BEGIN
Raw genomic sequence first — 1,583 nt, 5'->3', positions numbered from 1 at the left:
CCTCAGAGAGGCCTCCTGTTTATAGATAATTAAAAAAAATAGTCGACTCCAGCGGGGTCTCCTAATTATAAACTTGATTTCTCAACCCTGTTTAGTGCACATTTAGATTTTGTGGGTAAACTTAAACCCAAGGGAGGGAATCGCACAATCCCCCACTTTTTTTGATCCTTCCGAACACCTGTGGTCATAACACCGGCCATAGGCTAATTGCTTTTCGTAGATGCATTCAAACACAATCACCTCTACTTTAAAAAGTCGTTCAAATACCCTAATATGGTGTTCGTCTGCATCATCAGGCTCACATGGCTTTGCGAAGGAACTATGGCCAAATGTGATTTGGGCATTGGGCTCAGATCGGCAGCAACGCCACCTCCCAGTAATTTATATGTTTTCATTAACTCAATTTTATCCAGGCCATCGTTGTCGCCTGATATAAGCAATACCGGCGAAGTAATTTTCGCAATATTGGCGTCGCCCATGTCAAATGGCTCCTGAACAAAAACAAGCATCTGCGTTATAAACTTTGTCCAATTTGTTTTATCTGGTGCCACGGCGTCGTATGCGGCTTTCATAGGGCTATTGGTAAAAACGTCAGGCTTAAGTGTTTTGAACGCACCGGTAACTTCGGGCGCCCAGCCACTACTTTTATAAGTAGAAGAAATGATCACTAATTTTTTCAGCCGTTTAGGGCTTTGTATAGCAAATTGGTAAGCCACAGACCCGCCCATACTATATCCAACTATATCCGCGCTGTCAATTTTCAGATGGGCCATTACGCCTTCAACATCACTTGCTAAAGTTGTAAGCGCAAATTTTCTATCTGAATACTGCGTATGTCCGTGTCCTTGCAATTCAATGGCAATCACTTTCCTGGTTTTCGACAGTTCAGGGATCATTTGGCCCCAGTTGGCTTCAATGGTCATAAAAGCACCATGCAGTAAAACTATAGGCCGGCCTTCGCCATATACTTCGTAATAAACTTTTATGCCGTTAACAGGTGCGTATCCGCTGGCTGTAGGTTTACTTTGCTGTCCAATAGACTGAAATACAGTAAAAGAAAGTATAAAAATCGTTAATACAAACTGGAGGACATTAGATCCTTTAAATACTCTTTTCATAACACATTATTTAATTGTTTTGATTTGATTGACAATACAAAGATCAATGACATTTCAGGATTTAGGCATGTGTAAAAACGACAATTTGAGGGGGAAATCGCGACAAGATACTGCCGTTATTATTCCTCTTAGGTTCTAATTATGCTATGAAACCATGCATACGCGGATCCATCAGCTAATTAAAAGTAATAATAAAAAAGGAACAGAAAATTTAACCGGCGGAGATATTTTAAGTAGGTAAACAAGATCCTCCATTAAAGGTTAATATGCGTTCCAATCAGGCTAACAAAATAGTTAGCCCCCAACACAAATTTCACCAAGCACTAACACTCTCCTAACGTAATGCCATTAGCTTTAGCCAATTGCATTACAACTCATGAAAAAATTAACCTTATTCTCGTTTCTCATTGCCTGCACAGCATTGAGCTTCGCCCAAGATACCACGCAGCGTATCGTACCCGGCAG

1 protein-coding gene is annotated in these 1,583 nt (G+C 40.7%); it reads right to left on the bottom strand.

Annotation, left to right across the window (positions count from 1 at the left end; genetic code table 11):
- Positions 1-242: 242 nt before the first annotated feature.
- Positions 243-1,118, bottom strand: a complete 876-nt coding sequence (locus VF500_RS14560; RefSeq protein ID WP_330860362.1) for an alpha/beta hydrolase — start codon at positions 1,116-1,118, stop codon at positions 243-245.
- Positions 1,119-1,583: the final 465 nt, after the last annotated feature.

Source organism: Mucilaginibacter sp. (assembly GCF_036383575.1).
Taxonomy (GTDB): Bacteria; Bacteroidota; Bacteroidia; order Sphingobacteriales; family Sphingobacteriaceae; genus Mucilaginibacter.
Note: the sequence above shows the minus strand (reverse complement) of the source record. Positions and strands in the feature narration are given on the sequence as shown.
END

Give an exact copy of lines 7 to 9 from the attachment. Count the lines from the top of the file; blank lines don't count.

- Positions 1,119-1,583: the final 465 nt, after the last annotated feature.

Source organism: Mucilaginibacter sp. (assembly GCF_036383575.1).
Taxonomy (GTDB): Bacteria; Bacteroidota; Bacteroidia; order Sphingobacteriales; family Sphingobacteriaceae; genus Mucilaginibacter.